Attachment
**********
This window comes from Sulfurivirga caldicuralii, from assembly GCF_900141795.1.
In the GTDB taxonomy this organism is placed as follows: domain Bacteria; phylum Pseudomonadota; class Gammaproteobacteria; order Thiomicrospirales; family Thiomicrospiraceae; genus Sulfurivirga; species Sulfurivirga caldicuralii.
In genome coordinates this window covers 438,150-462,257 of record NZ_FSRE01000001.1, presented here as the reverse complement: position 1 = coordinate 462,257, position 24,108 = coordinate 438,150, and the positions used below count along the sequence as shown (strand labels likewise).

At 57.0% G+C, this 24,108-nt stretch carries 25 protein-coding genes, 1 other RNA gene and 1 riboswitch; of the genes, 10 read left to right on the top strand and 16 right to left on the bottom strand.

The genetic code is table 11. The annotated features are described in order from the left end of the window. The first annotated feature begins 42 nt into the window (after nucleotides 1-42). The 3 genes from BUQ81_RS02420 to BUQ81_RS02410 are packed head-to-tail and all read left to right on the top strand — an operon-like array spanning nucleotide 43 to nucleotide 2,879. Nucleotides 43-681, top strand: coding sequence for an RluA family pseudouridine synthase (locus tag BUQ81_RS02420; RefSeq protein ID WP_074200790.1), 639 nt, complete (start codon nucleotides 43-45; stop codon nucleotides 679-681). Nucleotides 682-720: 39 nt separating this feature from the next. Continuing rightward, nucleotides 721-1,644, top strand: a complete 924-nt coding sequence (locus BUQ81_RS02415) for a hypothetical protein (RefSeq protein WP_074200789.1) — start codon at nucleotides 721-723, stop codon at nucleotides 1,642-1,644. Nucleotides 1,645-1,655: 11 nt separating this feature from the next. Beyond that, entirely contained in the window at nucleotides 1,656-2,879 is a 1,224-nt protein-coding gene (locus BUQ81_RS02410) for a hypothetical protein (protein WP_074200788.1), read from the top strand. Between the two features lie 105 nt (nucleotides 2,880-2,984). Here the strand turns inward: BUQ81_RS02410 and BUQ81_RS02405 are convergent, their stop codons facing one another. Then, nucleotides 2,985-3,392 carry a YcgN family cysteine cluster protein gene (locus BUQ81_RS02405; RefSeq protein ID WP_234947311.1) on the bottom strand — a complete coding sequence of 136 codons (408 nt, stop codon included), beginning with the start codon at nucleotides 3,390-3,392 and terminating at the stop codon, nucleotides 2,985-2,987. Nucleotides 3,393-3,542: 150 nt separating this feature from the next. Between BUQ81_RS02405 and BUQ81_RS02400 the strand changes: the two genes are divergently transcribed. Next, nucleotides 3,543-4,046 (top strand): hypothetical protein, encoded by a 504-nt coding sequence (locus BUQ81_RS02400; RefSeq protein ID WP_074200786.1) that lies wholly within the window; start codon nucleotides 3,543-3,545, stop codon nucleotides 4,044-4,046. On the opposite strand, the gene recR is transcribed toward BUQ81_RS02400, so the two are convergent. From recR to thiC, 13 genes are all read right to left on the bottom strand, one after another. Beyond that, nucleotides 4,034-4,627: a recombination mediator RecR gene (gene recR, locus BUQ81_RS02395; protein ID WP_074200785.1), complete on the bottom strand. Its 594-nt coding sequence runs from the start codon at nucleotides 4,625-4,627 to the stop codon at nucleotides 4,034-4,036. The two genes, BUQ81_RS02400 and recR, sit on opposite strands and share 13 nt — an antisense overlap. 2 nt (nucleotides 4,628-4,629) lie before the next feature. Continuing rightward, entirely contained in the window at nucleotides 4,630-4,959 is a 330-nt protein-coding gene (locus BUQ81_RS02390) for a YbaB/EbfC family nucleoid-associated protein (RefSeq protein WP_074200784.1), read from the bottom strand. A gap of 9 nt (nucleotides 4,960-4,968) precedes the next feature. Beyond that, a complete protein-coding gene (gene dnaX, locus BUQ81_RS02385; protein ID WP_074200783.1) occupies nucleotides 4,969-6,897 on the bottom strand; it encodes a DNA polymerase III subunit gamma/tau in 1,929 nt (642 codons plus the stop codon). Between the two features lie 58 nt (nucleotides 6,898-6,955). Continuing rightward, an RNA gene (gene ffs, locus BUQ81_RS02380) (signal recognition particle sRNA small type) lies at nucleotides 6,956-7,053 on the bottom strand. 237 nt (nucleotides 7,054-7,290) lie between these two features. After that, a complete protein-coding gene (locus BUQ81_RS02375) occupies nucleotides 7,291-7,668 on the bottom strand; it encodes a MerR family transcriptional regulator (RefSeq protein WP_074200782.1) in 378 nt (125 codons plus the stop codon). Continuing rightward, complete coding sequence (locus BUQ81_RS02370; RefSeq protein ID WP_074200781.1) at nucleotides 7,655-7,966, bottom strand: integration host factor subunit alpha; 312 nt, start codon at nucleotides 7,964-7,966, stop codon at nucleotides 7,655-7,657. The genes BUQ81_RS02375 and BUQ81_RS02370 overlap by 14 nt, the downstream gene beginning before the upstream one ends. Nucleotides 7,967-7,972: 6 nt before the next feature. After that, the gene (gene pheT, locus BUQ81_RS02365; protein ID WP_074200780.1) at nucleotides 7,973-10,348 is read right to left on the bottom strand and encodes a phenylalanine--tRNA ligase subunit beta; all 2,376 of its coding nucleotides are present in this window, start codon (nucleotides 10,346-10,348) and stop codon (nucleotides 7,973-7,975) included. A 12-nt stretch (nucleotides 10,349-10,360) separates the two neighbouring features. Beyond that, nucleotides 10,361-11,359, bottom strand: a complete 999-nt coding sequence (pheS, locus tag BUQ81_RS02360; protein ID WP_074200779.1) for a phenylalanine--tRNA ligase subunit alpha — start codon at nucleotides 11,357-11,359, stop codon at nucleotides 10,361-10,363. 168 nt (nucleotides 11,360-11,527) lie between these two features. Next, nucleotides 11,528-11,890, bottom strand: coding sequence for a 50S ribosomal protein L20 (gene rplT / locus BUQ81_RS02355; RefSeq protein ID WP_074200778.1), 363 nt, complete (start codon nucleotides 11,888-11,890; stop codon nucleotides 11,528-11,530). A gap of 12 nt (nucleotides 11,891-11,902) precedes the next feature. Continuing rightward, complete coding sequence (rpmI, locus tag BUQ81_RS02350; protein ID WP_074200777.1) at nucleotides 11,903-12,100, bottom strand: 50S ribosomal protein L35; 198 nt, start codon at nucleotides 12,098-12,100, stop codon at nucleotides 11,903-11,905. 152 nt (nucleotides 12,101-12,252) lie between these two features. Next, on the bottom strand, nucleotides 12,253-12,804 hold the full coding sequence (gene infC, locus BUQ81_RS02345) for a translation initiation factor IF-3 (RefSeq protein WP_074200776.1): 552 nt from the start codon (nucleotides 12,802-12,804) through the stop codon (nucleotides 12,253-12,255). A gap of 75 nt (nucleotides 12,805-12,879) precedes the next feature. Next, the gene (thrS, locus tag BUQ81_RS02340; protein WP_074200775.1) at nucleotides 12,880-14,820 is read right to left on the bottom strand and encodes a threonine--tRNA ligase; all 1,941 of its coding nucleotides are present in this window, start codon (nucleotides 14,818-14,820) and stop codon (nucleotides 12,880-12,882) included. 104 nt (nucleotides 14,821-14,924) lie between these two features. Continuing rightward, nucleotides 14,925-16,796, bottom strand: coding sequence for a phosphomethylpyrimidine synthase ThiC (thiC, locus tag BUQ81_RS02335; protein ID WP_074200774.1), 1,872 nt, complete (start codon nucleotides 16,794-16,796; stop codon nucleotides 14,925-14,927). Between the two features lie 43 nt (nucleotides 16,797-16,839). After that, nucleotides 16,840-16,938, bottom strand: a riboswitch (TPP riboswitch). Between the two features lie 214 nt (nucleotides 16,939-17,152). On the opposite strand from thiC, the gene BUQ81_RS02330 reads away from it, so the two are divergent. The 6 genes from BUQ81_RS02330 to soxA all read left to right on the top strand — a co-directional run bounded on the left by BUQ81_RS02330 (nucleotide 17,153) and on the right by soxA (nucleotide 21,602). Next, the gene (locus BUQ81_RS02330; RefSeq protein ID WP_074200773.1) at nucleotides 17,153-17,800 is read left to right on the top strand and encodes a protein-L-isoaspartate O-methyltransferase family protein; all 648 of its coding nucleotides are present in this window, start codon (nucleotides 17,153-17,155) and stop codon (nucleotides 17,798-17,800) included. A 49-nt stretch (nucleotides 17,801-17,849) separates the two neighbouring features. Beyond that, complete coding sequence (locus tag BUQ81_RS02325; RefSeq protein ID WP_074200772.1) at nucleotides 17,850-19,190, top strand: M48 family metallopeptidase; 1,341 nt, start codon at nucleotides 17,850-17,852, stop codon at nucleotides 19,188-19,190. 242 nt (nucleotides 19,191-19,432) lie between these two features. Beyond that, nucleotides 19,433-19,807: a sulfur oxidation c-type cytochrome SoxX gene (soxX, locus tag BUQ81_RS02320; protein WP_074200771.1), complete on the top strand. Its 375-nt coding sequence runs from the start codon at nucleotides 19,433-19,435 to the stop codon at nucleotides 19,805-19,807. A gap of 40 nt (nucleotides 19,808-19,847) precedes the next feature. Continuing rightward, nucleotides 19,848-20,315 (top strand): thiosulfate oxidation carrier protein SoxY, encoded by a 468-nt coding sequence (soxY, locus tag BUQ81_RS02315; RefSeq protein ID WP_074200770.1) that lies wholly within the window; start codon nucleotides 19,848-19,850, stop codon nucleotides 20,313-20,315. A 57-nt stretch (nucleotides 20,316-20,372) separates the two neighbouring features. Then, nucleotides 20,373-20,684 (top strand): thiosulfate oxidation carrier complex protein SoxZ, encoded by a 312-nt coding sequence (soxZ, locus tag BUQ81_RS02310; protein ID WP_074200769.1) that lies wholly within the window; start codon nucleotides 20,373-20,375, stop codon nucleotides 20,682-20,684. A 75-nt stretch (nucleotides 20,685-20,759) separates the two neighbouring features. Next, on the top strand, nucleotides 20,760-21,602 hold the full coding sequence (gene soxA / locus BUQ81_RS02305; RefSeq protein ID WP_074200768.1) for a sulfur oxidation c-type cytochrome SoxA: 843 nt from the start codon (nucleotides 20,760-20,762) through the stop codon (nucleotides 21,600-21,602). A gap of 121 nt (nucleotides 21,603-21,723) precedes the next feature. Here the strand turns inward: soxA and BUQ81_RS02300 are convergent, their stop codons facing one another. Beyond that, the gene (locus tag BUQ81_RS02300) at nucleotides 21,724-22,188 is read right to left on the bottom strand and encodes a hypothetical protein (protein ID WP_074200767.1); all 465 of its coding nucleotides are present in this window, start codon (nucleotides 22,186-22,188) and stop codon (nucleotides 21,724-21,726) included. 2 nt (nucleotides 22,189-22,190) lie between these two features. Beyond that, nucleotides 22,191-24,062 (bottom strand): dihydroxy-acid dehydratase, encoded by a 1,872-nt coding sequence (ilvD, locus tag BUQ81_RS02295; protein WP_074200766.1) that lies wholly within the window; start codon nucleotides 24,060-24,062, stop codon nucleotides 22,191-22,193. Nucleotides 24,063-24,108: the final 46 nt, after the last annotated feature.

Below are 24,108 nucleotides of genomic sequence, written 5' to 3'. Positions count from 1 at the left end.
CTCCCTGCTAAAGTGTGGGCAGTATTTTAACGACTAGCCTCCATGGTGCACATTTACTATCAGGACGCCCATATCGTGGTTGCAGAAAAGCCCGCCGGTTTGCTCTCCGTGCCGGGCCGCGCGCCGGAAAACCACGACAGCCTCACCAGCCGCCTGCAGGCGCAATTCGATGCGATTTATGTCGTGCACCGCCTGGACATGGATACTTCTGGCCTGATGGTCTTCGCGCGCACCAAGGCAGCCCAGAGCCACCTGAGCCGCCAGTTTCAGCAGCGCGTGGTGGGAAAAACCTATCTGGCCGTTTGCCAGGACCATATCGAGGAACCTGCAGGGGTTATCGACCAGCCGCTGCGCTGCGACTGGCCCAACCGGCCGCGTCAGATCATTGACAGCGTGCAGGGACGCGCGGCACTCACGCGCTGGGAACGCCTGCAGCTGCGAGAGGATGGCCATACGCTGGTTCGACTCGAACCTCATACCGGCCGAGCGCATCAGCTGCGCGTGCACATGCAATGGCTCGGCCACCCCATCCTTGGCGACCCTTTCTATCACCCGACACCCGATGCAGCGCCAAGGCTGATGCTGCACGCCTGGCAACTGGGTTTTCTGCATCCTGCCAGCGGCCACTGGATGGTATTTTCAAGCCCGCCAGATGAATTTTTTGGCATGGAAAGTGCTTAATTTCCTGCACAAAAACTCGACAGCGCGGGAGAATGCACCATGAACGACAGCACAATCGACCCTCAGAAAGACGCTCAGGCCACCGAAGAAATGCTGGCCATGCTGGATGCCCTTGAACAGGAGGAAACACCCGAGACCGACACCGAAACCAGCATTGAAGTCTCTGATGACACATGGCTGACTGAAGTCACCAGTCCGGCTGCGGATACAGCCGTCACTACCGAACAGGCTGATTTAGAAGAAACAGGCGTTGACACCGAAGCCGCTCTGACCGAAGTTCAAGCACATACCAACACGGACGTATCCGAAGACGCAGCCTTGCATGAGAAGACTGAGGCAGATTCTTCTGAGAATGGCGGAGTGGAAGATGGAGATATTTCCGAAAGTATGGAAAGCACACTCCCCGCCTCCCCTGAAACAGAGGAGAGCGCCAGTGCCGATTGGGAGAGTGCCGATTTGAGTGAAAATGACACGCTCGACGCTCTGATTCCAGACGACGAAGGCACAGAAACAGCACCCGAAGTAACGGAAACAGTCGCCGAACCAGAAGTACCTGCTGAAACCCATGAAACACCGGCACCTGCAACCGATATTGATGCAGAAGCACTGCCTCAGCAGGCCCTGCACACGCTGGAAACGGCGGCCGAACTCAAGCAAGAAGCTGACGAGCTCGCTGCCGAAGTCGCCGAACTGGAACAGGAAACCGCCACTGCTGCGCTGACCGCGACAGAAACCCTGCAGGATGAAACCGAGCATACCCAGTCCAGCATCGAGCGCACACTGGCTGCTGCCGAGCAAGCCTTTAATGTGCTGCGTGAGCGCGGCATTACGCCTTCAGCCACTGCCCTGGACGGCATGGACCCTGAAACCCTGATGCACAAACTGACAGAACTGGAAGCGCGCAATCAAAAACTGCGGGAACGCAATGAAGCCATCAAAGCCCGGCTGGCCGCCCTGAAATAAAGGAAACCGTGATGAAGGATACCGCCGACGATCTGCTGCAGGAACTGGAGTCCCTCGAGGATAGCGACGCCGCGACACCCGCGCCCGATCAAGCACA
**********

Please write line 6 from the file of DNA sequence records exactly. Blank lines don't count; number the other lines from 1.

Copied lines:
Below are 24,108 nucleotides of genomic sequence, written 5' to 3'. Positions count from 1 at the left end.